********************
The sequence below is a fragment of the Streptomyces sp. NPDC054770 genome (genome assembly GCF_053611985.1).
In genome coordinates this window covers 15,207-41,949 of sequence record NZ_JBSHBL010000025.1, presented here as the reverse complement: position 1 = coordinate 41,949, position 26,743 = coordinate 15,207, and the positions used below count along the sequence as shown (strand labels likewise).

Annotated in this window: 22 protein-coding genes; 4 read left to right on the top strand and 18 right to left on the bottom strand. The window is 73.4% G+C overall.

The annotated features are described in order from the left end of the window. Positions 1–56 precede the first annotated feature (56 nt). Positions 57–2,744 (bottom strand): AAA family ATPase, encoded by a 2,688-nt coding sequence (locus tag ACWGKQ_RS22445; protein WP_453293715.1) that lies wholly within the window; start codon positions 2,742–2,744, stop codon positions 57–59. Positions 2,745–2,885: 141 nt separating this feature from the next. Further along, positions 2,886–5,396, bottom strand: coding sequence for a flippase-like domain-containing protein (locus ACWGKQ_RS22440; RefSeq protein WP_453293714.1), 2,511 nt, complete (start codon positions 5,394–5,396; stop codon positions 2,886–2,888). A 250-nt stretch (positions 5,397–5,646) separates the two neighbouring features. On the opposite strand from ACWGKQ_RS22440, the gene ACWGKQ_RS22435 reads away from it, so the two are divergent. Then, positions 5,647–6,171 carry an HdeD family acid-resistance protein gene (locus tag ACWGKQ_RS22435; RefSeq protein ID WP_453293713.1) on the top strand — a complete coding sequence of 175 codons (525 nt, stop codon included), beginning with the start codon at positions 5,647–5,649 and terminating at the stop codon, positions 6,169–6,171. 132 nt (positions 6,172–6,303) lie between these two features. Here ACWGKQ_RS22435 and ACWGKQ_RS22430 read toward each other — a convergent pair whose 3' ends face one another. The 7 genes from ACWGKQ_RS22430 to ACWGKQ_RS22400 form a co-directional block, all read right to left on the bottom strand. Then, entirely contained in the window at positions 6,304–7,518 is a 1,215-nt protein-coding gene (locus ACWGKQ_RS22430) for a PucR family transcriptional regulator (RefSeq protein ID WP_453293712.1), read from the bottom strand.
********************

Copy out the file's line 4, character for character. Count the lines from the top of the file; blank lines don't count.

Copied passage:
The annotated features are described in order from the left end of the window. Positions 1–56 precede the first annotated feature (56 nt). Positions 57–2,744 (bottom strand): AAA family ATPase, encoded by a 2,688-nt coding sequence (locus tag ACWGKQ_RS22445; protein WP_453293715.1) that lies wholly within the window; start codon positions 2,742–2,744, stop codon positions 57–59. Positions 2,745–2,885: 141 nt separating this feature from the next. Further along, positions 2,886–5,396, bottom strand: coding sequence for a flippase-like domain-containing protein (locus ACWGKQ_RS22440; RefSeq protein WP_453293714.1), 2,511 nt, complete (start codon positions 5,394–5,396; stop codon positions 2,886–2,888). A 250-nt stretch (positions 5,397–5,646) separates the two neighbouring features. On the opposite strand from ACWGKQ_RS22440, the gene ACWGKQ_RS22435 reads away from it, so the two are divergent. Then, positions 5,647–6,171 carry an HdeD family acid-resistance protein gene (locus tag ACWGKQ_RS22435; RefSeq protein ID WP_453293713.1) on the top strand — a complete coding sequence of 175 codons (525 nt, stop codon included), beginning with the start codon at positions 5,647–5,649 and terminating at the stop codon, positions 6,169–6,171. 132 nt (positions 6,172–6,303) lie between these two features. Here ACWGKQ_RS22435 and ACWGKQ_RS22430 read toward each other — a convergent pair whose 3' ends face one another. The 7 genes from ACWGKQ_RS22430 to ACWGKQ_RS22400 form a co-directional block, all read right to left on the bottom strand. Then, entirely contained in the window at positions 6,304–7,518 is a 1,215-nt protein-coding gene (locus ACWGKQ_RS22430) for a PucR family transcriptional regulator (RefSeq protein ID WP_453293712.1), read from the bottom strand.